Another deadlock hits COPAC draft

December 14, 2012 at 10:40 am Leave a comment

By Tichaona Sibanda
There’s been another deadlock at the ongoing COPAC talks after the MDC
formations refused to re-negotiate issues they had agreed on as parties to
the GPA.

A highly placed source told SW Radio Africa on Thursday that the management
committee working on the synchronization of the draft had come stuck on
issues to do with devolution, the national prosecuting authority, the truth
and reconciliation commission and the land commission.

‘The MDC formations stuck to their guns that they would not revisit issues
that they agreed to and signed as all parties on 18th July. They maintain
that would be taking the process backwards,’ the source said.

In an effort to break the logjam, Constitutional and Parliamentary Affairs
Minister Eric Matinenga, who is chair of this committee, recommended that
they meet again on Monday.

Meanwhile the principals to the GPA have now accepted that the drafting of
the new constitution is a parliamenatry led process,’ the MDC-T spokeman
Douglas Mwonzora has said.

This follows threats by President Robert Mugabe two months ago to take
charge of the charter, during COPAC’ second All-Stakeholders conference in
October.

Mugabe caused a stir when he declared that only the principals, and not MPs,
have power over the process.

He argued that the principals in the inclusive government had the final say
on the draft constitution as they were the ones who conceived the GPA that
resulted in the current constitution making process.

But Mwonzora, who is also the COPAC co-chair representing the MDC-T, said
all the principals wanted was to facilitate dialogue to find a breakthrough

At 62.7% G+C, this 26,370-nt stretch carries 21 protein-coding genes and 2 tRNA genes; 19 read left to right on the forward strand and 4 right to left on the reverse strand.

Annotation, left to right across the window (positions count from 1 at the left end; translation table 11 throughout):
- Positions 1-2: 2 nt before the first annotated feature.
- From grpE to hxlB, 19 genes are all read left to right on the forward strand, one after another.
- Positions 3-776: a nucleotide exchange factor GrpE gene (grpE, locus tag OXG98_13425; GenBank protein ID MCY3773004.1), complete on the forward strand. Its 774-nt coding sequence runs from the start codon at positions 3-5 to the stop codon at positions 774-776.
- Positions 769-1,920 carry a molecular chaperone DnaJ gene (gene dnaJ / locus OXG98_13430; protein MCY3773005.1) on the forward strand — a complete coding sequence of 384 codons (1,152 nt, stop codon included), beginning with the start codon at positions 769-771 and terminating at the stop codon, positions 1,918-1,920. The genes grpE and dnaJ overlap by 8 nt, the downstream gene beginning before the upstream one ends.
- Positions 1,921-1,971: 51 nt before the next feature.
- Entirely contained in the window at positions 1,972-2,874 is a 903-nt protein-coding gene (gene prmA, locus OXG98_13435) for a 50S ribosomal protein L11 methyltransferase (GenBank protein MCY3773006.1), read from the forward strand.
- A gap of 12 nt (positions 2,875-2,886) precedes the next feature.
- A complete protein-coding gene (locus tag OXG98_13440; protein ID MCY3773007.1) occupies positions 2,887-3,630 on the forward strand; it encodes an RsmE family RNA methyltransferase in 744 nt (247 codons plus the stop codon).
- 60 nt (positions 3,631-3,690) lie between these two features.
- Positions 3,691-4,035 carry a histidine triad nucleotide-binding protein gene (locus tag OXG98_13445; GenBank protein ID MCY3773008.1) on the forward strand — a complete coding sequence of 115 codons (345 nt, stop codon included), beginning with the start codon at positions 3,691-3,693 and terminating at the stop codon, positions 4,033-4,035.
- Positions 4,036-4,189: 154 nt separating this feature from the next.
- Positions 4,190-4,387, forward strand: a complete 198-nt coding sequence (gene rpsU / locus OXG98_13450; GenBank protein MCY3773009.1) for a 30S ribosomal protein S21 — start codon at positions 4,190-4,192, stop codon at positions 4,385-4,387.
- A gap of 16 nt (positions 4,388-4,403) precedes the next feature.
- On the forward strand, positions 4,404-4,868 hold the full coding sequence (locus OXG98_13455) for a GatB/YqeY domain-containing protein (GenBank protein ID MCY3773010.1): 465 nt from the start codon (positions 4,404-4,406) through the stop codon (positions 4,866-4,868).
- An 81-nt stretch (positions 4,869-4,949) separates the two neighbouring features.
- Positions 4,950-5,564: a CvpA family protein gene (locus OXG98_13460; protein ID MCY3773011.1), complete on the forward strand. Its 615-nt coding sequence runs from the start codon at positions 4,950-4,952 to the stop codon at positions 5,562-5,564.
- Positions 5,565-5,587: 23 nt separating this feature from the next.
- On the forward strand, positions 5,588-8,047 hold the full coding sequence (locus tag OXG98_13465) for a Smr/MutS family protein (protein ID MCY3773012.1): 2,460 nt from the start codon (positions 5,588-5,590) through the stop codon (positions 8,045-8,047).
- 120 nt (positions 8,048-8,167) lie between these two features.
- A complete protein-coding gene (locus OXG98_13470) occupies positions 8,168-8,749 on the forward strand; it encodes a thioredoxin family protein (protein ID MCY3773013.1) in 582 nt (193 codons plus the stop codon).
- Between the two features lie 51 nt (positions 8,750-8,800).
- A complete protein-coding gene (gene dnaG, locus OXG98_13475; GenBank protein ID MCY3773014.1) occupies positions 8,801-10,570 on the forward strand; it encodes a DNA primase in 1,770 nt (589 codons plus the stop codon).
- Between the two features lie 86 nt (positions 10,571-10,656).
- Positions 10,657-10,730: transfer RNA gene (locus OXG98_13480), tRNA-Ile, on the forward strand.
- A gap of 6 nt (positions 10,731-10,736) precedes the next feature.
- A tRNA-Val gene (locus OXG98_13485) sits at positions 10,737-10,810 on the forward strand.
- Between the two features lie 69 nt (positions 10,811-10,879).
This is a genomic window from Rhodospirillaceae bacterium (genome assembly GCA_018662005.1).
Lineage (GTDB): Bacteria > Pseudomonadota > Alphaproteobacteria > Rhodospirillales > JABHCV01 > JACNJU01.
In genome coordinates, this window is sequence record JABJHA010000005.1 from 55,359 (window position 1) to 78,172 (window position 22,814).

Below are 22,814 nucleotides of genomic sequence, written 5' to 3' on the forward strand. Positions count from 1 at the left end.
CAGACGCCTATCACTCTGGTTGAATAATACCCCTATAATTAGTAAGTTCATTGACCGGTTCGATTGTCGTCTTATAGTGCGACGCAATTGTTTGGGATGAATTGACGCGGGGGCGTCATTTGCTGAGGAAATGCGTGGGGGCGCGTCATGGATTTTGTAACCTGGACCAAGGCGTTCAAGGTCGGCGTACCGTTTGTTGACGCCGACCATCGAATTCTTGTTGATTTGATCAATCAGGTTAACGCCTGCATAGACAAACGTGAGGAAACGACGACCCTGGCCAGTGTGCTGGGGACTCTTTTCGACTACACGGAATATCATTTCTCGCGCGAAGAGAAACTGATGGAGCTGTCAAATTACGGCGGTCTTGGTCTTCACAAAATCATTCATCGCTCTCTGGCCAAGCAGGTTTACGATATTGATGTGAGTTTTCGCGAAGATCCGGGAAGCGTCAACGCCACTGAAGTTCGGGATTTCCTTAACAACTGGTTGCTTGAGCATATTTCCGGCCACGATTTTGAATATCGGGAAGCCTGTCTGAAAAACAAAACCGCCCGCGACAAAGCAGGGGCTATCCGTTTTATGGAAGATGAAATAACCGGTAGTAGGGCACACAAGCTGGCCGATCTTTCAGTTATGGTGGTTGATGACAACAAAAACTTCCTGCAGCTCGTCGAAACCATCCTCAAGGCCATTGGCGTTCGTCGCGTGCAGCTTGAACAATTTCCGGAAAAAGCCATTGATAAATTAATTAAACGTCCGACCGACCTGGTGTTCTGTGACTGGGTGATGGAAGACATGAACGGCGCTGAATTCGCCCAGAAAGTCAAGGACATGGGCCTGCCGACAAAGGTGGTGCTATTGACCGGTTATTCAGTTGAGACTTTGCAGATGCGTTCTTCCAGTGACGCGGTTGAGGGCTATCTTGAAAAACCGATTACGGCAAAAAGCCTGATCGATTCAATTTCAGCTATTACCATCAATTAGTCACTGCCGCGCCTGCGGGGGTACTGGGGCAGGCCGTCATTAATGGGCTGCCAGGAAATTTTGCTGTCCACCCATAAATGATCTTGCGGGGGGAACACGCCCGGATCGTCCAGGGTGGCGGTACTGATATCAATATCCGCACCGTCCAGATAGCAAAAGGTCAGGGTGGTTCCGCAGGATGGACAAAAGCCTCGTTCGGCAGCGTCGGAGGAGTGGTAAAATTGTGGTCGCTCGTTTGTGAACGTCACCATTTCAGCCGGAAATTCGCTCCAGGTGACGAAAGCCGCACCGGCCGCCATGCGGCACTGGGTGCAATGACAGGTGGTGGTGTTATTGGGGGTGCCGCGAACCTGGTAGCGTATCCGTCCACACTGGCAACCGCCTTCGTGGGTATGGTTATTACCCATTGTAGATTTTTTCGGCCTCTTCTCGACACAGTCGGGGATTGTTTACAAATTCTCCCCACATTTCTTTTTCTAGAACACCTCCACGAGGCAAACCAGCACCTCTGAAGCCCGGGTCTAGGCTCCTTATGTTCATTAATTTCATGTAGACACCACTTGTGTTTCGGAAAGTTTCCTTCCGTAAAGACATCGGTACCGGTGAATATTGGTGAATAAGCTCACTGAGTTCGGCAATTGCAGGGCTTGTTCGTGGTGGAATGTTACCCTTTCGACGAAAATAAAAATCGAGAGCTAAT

to the deadlock that had stalled the process.

‘There was an impasse and the principals unlocked this by appointing a
leaner committee to work on the draft. When work on the charter is complete
we will simultaneously send the principals a report and to parliament a
draft of the constitution,’ Mwonzora said.

The Nyanga MP added that there are only two stages before the constitution
is finalised. The first stage is the presentation of the draft to
parliament, which they hope to do before the Christmas break. He warned that
this depended on parties finding a common ground on current discussions to
come out with a final draft.

‘After that, the state must advise us on the date of the referendum. The
sequence is report to parliament first, which will take just a day and then
have a referendum date.

‘As COPAC we will advocate for time between the declaration of the
referendum date and the actual day to allow for voter and civic education.
People must be conscientized on what the referendum is all about so that
they vote with their eyes open,’ he said.

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